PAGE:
I have such a full-on man-crush on Wendell Berry that I pounce on anything written about him. This article in the New Yorker, titled “Going Home with Wendell Berry” was indeed a pleasure to read – yet coming out in the wake of those disgraceful Trump “go home” tweets – I felt an unusual bat-squeak of discomfort at Berry’s characteristic celebration of place.
The conversation goes as follows, the interviewer first:
The interview ranges over a range of subjects: the importance of limit, the contrast between those who think the purpose of life is self-realisation and those who think it is self-forgetfulness, and Berry’s admiration of the Amish. All great stuff.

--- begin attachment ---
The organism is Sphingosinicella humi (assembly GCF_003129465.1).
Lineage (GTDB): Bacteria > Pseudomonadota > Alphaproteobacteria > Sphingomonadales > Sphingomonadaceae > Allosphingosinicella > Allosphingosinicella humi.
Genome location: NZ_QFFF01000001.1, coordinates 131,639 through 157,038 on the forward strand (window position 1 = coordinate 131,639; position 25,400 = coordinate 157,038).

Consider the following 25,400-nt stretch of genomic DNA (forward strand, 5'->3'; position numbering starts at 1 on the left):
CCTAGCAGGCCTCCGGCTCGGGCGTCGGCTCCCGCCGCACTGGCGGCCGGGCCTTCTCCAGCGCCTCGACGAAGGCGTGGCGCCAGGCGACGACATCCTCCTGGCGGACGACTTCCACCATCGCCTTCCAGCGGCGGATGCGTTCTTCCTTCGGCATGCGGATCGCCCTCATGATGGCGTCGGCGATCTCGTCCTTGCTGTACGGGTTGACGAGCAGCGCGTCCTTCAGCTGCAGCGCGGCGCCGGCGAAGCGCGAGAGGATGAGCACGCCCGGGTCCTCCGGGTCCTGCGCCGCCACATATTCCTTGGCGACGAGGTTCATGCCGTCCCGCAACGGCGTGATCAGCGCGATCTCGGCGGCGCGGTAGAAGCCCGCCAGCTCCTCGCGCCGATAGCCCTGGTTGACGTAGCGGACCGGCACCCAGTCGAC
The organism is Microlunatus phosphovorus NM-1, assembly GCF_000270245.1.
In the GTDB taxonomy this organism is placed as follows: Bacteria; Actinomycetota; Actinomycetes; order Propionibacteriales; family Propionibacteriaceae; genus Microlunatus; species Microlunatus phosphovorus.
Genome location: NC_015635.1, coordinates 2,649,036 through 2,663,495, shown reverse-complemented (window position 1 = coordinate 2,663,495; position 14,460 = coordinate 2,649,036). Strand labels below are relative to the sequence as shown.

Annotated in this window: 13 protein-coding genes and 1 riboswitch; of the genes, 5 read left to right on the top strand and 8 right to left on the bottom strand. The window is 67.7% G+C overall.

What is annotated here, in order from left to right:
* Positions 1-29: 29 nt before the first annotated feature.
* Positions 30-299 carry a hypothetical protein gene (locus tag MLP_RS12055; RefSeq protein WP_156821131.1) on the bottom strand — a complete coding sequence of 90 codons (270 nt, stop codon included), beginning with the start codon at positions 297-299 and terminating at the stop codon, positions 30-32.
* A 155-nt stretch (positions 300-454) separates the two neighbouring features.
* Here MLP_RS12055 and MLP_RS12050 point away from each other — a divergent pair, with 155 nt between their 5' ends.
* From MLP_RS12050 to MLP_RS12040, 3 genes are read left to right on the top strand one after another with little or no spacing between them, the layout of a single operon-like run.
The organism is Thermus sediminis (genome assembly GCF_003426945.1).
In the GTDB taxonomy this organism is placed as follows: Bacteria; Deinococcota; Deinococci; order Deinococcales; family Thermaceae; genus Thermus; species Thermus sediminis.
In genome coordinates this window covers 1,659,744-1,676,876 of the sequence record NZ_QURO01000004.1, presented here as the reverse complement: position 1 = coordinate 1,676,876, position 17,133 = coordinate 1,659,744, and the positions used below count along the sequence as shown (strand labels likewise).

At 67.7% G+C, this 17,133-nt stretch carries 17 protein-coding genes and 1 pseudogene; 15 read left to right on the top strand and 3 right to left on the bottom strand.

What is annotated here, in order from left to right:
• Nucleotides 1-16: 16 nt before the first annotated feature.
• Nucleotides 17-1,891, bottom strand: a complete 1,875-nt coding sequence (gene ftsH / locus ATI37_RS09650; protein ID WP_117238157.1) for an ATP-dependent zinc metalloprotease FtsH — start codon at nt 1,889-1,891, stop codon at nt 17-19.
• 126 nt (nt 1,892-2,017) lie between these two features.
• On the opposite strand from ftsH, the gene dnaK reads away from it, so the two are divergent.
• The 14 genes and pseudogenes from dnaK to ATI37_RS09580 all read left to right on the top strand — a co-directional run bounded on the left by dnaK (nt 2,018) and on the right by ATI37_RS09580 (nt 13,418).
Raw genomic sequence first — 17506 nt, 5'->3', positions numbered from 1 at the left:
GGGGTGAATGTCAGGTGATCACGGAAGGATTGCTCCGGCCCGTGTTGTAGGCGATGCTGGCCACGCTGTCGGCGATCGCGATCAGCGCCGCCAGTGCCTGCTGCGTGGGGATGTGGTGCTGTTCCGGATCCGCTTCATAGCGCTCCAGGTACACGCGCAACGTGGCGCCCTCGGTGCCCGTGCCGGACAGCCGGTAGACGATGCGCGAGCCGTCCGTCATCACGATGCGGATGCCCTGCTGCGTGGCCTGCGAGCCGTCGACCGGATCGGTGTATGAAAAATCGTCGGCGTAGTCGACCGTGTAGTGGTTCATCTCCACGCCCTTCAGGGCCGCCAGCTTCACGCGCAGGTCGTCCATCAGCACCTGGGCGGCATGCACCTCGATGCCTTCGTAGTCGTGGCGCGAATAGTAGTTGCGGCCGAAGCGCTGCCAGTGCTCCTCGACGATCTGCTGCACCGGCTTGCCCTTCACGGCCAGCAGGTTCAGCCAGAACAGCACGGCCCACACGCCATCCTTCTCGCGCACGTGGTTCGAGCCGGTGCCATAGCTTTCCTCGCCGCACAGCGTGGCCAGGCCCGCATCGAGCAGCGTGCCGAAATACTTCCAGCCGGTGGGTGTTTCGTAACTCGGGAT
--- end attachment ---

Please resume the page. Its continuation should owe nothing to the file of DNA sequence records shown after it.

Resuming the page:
But it was his high doctrine of place that bothered me more than usual. How do we stay loyal to the ground on which we live and those people we live amongst whilst not disparaging the experience of those for whom home is no longer understood in terms of a specific geographical rootedness? The same question stalks the debate between Freddie Sayers and Matthew Parris elsewhere on this site. It bothers me greatly that a sense of place and home are being wiped away – but when “place’ and “home” are weaponised against immigrants, then I flee into arms of the anywheres.